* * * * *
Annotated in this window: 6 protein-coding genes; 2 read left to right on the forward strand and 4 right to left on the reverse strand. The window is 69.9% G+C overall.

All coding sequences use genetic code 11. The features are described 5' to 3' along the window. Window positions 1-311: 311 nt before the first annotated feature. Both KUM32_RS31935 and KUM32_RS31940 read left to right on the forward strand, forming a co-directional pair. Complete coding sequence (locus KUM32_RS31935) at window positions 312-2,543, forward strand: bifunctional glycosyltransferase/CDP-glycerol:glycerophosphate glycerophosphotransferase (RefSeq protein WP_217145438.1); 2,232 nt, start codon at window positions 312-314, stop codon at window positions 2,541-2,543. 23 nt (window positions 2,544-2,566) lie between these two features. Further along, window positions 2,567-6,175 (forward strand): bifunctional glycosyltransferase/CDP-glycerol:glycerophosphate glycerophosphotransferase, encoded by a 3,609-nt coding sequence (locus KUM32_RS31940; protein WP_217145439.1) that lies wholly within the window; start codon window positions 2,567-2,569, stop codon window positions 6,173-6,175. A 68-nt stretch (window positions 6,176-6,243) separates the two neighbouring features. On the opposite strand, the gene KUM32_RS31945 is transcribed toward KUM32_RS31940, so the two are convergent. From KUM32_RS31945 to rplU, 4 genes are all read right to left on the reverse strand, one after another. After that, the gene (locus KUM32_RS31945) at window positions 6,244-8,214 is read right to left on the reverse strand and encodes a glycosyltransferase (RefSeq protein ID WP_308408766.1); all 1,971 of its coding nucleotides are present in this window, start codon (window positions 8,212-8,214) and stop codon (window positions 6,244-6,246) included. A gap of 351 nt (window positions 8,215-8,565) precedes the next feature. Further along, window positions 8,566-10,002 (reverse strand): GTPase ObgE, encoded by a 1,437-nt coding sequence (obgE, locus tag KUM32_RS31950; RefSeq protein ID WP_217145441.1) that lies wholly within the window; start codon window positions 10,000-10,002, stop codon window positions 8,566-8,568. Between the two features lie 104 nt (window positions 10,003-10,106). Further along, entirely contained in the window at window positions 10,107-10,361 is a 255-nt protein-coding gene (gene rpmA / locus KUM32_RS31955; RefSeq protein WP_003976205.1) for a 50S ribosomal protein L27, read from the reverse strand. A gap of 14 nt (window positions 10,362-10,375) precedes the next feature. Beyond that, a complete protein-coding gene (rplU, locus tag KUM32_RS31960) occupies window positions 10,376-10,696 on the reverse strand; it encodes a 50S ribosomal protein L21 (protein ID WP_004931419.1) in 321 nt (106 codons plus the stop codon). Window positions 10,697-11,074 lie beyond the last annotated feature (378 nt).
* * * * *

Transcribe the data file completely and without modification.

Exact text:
Annotated in this window: 6 protein-coding genes; 2 read left to right on the forward strand and 4 right to left on the reverse strand. The window is 69.9% G+C overall.

All coding sequences use genetic code 11. The features are described 5' to 3' along the window. Window positions 1-311: 311 nt before the first annotated feature. Both KUM32_RS31935 and KUM32_RS31940 read left to right on the forward strand, forming a co-directional pair. Complete coding sequence (locus KUM32_RS31935) at window positions 312-2,543, forward strand: bifunctional glycosyltransferase/CDP-glycerol:glycerophosphate glycerophosphotransferase (RefSeq protein WP_217145438.1); 2,232 nt, start codon at window positions 312-314, stop codon at window positions 2,541-2,543. 23 nt (window positions 2,544-2,566) lie between these two features. Further along, window positions 2,567-6,175 (forward strand): bifunctional glycosyltransferase/CDP-glycerol:glycerophosphate glycerophosphotransferase, encoded by a 3,609-nt coding sequence (locus KUM32_RS31940; protein WP_217145439.1) that lies wholly within the window; start codon window positions 2,567-2,569, stop codon window positions 6,173-6,175. A 68-nt stretch (window positions 6,176-6,243) separates the two neighbouring features. On the opposite strand, the gene KUM32_RS31945 is transcribed toward KUM32_RS31940, so the two are convergent. From KUM32_RS31945 to rplU, 4 genes are all read right to left on the reverse strand, one after another. After that, the gene (locus KUM32_RS31945) at window positions 6,244-8,214 is read right to left on the reverse strand and encodes a glycosyltransferase (RefSeq protein ID WP_308408766.1); all 1,971 of its coding nucleotides are present in this window, start codon (window positions 8,212-8,214) and stop codon (window positions 6,244-6,246) included. A gap of 351 nt (window positions 8,215-8,565) precedes the next feature. Further along, window positions 8,566-10,002 (reverse strand): GTPase ObgE, encoded by a 1,437-nt coding sequence (obgE, locus tag KUM32_RS31950; RefSeq protein ID WP_217145441.1) that lies wholly within the window; start codon window positions 10,000-10,002, stop codon window positions 8,566-8,568. Between the two features lie 104 nt (window positions 10,003-10,106). Further along, entirely contained in the window at window positions 10,107-10,361 is a 255-nt protein-coding gene (gene rpmA / locus KUM32_RS31955; RefSeq protein WP_003976205.1) for a 50S ribosomal protein L27, read from the reverse strand. A gap of 14 nt (window positions 10,362-10,375) precedes the next feature. Beyond that, a complete protein-coding gene (rplU, locus tag KUM32_RS31960) occupies window positions 10,376-10,696 on the reverse strand; it encodes a 50S ribosomal protein L21 (protein ID WP_004931419.1) in 321 nt (106 codons plus the stop codon). Window positions 10,697-11,074 lie beyond the last annotated feature (378 nt).